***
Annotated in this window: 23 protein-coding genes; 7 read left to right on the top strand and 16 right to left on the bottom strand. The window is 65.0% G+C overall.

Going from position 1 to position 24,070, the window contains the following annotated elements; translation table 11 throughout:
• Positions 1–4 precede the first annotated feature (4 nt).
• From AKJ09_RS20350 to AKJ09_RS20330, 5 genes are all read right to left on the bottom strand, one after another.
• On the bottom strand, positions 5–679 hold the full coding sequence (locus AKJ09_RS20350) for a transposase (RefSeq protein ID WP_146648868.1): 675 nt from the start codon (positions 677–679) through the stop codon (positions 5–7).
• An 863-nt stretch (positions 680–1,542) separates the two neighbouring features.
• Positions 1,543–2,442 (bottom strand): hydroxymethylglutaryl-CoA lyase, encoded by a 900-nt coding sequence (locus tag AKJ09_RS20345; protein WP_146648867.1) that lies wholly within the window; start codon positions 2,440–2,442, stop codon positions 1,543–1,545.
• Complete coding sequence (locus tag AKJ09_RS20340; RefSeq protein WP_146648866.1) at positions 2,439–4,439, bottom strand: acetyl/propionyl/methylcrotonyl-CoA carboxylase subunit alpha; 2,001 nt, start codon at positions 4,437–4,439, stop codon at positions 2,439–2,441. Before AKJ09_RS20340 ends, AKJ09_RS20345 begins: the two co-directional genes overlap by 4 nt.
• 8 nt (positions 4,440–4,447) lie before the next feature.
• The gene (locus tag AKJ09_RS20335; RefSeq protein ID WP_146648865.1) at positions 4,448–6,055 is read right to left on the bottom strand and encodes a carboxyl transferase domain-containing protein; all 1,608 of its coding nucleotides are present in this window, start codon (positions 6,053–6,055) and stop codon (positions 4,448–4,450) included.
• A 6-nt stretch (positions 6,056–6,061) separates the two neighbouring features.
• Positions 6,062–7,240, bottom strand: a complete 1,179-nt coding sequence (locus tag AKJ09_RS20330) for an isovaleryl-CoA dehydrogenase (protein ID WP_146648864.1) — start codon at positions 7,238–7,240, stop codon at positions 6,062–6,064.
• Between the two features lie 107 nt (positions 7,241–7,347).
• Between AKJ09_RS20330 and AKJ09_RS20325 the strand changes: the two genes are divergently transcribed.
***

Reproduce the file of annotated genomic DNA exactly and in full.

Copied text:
Annotated in this window: 23 protein-coding genes; 7 read left to right on the top strand and 16 right to left on the bottom strand. The window is 65.0% G+C overall.

Going from position 1 to position 24,070, the window contains the following annotated elements; translation table 11 throughout:
• Positions 1–4 precede the first annotated feature (4 nt).
• From AKJ09_RS20350 to AKJ09_RS20330, 5 genes are all read right to left on the bottom strand, one after another.
• On the bottom strand, positions 5–679 hold the full coding sequence (locus AKJ09_RS20350) for a transposase (RefSeq protein ID WP_146648868.1): 675 nt from the start codon (positions 677–679) through the stop codon (positions 5–7).
• An 863-nt stretch (positions 680–1,542) separates the two neighbouring features.
• Positions 1,543–2,442 (bottom strand): hydroxymethylglutaryl-CoA lyase, encoded by a 900-nt coding sequence (locus tag AKJ09_RS20345; protein WP_146648867.1) that lies wholly within the window; start codon positions 2,440–2,442, stop codon positions 1,543–1,545.
• Complete coding sequence (locus tag AKJ09_RS20340; RefSeq protein WP_146648866.1) at positions 2,439–4,439, bottom strand: acetyl/propionyl/methylcrotonyl-CoA carboxylase subunit alpha; 2,001 nt, start codon at positions 4,437–4,439, stop codon at positions 2,439–2,441. Before AKJ09_RS20340 ends, AKJ09_RS20345 begins: the two co-directional genes overlap by 4 nt.
• 8 nt (positions 4,440–4,447) lie before the next feature.
• The gene (locus tag AKJ09_RS20335; RefSeq protein ID WP_146648865.1) at positions 4,448–6,055 is read right to left on the bottom strand and encodes a carboxyl transferase domain-containing protein; all 1,608 of its coding nucleotides are present in this window, start codon (positions 6,053–6,055) and stop codon (positions 4,448–4,450) included.
• A 6-nt stretch (positions 6,056–6,061) separates the two neighbouring features.
• Positions 6,062–7,240, bottom strand: a complete 1,179-nt coding sequence (locus tag AKJ09_RS20330) for an isovaleryl-CoA dehydrogenase (protein ID WP_146648864.1) — start codon at positions 7,238–7,240, stop codon at positions 6,062–6,064.
• Between the two features lie 107 nt (positions 7,241–7,347).
• Between AKJ09_RS20330 and AKJ09_RS20325 the strand changes: the two genes are divergently transcribed.